December 15, 2005

Pulp Fiction (1994)
Buena Vista Home Entertainment

154 mins. · R
Letterboxed · 2.35:1

Format
UMD

Audio
English - SS

Subtitles
English

Extras


Starring
John Travolta, Samuel L. Jackson, Bruce Willis, Uma Thurman, Tim Roth

Review by
Brad Baker


Rating



(1994)

The lives of two mob hitmen, a boxer, a gangster's wife, and two small-time diner bandits intertwine in four tales of violence and redemption. "Pulp Fiction" is all of this, and so much more. And now it's deliciously available on the PSP UMD disc.

The prologue begins with two robbers (Tim Roth and Amanda Plummer) discussing a plan to change from bagging liquor stores to diners. The film shock-cuts to the opening credits. Then two well-dressed hitmen, Vincent Vega (John Travolta) and Jules Winnfield (Samuel L. Jackson), prepare to retrieve a briefcase for the boss. The briefcase contains an unidentifed valuable. The mobsters find the briefcase in the apartment of four young hoods eating breakfast(hamburgers, in fact). The mobsters casually open fire, eventually killing them all with 45 automatics. Later, Vincent and Jules appear at their employer's bar wearing T-shirts and shorts.

The boss, Marsellus (Ving Rhames), is pressuring boxer Butch Coolidge (Bruce Willis) to throw a fight. Three main stories unfold from here. In the first, Vincent escorts Marsellus's pretty wife Mia (Uma Thurman) on a so-called platonic date. The evening includes Jac Rabbit Slim's, a wild dance number, and a drug overdose.

In the second tale, sometime later, Butch is fleeing for his life. He failed to throw the fight, he bet on himself, and he killed his opponent. Not good. And he plans to take the money and run.

The last segment is a flashback. Here Jules and Vincent clean their car and dispose of a dead body; all in hopes of not upsetting Jimmy's wife Bonnie. Vincent is killed about half-way through the movie, but this "Bonnie Situation" episode (a flashback) allows Vincent to return for the finale. What's in the briefcase? One theory says that it's Marsellus' soul. Another is that it's gold. Another is that it's the diamonds from "Reservoir Dogs". Samuel L. Jackson has always said it was "three flashlights and six big-ass batteries."

Quentin Tarantino's ground-breaking, non-linear "Pulp Fiction" is taut, gritty, realistic film noir. And there's no extra charge for the black humor. The actors curse, smoke cigarettes, drink whiskey, snort cocaine, and shoot heroin. Playing against type, Jules the mobster recites passages from the Bible. The women characters here are secondary. Whining housewives and simpleton girlfriends become annoying and unnecessary. Even Uma Thurman's beautiful Mia character over-doses on cocaine, and becomes nothing more than a pasty-faced zombie.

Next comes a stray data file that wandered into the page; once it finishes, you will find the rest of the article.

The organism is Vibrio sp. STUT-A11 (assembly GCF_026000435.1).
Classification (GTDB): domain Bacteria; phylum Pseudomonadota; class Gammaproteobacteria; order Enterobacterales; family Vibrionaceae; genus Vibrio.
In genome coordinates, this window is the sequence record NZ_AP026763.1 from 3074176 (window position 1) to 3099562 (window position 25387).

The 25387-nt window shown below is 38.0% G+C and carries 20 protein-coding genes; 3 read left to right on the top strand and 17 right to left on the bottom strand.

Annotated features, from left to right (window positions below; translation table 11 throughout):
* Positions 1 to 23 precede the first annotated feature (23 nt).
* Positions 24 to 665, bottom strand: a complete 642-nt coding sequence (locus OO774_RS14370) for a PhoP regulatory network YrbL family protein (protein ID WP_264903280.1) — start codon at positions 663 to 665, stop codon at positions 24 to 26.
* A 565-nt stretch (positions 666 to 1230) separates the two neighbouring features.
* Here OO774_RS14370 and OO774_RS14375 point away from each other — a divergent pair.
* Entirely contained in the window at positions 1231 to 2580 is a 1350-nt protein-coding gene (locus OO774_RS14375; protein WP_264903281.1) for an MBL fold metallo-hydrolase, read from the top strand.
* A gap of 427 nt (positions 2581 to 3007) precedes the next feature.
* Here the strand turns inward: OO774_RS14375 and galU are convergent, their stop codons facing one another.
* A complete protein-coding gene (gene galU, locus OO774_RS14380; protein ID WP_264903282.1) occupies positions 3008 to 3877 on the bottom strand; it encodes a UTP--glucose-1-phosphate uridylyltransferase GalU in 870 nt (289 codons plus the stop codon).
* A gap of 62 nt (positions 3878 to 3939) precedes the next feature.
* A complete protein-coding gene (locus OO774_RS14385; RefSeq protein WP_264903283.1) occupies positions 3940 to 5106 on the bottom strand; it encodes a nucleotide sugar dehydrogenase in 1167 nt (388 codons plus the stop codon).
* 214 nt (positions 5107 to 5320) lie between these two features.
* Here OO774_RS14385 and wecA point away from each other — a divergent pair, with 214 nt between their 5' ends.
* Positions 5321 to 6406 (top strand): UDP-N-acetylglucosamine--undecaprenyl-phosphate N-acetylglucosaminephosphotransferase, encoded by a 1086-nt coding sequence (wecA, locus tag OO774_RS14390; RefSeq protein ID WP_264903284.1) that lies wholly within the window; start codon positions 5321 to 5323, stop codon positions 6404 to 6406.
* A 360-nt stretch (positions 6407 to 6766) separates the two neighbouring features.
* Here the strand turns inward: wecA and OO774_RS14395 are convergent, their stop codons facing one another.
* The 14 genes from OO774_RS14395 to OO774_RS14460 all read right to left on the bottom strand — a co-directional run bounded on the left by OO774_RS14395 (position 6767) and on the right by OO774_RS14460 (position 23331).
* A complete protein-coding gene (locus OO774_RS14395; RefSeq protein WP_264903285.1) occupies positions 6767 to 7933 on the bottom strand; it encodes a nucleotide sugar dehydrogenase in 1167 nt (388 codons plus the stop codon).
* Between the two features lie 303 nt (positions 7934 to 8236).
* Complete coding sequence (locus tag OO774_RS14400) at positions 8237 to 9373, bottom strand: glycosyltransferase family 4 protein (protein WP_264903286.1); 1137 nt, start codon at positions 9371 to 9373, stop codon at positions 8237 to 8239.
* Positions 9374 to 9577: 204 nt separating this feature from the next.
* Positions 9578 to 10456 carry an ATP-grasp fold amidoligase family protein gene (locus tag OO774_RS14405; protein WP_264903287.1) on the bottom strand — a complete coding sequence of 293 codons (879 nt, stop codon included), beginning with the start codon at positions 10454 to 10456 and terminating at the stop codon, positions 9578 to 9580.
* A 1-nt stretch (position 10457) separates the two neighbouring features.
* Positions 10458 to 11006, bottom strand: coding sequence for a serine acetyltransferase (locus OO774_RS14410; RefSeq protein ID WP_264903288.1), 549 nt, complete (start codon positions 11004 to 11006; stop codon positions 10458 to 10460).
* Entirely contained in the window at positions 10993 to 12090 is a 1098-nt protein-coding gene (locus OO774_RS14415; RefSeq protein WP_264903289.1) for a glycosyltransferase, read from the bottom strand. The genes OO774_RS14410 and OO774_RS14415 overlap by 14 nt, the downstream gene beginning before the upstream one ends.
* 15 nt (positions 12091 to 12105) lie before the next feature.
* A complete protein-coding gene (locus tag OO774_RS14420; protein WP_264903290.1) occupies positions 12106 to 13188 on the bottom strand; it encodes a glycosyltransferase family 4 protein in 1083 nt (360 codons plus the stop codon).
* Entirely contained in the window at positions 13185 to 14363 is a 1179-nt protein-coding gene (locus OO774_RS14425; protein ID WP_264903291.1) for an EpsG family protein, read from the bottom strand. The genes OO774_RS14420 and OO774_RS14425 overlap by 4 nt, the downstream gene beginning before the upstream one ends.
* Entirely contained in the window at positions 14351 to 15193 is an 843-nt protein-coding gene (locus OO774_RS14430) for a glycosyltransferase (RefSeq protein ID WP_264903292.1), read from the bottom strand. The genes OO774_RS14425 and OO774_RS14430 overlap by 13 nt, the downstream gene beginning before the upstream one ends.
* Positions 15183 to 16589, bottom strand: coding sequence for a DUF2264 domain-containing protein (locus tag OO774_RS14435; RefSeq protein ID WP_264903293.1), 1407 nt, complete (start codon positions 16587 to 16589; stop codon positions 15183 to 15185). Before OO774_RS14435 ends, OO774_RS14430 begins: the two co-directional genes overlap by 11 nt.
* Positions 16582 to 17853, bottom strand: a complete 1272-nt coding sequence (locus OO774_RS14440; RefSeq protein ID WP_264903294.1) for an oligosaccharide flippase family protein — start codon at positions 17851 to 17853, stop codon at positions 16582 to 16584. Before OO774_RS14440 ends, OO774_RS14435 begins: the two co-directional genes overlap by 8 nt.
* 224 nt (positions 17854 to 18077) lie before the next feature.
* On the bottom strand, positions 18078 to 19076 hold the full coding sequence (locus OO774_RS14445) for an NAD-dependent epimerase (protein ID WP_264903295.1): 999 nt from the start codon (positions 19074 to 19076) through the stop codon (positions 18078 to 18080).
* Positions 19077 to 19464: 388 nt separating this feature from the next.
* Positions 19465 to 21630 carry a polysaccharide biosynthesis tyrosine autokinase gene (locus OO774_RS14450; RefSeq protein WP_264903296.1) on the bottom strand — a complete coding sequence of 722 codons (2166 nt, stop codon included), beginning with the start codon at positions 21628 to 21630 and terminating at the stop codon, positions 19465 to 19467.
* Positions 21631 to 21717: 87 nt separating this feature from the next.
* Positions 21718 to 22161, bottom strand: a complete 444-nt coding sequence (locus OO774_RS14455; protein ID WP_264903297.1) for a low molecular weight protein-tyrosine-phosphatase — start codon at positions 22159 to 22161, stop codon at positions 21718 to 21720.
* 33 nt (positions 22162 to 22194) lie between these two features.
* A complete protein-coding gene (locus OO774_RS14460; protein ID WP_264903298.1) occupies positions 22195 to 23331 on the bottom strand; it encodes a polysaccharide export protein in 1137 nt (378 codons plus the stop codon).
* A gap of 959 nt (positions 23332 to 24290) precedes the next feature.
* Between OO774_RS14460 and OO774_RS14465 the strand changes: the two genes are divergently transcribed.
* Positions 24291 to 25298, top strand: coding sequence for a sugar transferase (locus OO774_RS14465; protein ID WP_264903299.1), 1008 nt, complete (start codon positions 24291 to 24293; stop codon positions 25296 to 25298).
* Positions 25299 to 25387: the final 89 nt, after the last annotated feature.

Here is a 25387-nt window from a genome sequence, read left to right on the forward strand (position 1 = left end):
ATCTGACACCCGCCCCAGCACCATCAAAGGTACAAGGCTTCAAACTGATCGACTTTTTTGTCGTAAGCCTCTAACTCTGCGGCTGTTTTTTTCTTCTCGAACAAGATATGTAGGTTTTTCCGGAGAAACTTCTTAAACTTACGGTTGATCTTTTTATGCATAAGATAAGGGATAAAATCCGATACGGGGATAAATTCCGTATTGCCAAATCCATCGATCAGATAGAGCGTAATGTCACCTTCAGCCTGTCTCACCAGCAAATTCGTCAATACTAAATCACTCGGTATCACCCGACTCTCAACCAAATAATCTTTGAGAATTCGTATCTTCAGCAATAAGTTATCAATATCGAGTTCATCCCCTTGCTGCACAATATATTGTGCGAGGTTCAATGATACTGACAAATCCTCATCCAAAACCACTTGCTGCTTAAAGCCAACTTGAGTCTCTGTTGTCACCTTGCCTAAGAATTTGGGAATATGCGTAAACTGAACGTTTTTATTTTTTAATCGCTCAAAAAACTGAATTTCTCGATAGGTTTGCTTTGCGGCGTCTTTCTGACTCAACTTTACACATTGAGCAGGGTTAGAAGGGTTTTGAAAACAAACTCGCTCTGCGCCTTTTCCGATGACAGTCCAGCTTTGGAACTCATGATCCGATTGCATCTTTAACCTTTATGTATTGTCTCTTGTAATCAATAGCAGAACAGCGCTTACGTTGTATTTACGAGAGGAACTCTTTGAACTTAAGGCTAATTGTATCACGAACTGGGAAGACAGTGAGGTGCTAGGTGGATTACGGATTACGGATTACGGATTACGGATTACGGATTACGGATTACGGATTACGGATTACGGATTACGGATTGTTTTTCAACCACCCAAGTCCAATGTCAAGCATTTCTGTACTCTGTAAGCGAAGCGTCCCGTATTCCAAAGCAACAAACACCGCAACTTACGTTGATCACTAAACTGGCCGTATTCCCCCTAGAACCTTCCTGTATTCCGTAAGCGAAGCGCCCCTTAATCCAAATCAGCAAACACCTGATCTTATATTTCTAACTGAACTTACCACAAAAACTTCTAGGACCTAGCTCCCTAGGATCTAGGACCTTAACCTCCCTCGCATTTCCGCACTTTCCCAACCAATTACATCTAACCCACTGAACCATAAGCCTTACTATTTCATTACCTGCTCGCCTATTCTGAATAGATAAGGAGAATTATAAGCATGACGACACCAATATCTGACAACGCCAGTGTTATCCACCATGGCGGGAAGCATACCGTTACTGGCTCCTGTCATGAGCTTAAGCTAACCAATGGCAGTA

The misogynist Tarantino continued his "macho-man" theme in later films like "Dusk Until Dawn" and "Kill Bill," but only "Pulp Fiction" is nostalgia-driven. The Jack Rabbit Slim's drive-in features actors impersonating Marilyn Monroe, Buddy Holly, and Ed Sullivan. There's no score, but the soundtrack be-bops with 50's stars Ricky Nelson, Chuck Berry, Tommy Dorsey, and Al Green. Tarantino's affection for the past is genuine. Background TV sets blare with old biker movies. A black-and-white re-runs "The Three Stooges."

The production is measured. Tarantino's camera gildes effortlessly through backyards, over fences, up stairs, and even through walls. Well-lit sets mesh nicely with location shooting in Hawthorne, California - The Hawthorne Grill coffee shop, Pasadena, North Hollywood, Silverlake, and the Pacoima, Los Angeles junk yard.

This brand-new Buena Vista/Miramax UMD-Video for PSP is presenting the film in a 2.35:1 letterboxed aspect ratio with English Stereo Sound and optional English captions. The sound volume is actually somewhat muted, but increases dramatically during gun-fights and car-crashes.

The picture is quite clear, although the color saturation is sometimes soft. Some of the outdoor shots appear dusty and grainy; possibly a result of air from the San Fernando Valley. The interactive menus are superb, as you see the two 666 combinations open up as rock music from the film plays in the background.

The menus offer full-motion scene selection on the hood of the red Chevrolet. The scene selection Menu is nicely framed inside the Chevy's license plate. Use the left(<) and right(>) arrow buttons on the left of the PSP to access all 26 chapters. Clear tabs on the top quickly scan forwards and backwards. However, there are no real value extras on the UMD. At 154 minutes, "Pulp Fiction" is really too long. Somehow, I didn't mind a bit.

© 1997-2012 by “DVD Review”. All rights reserved.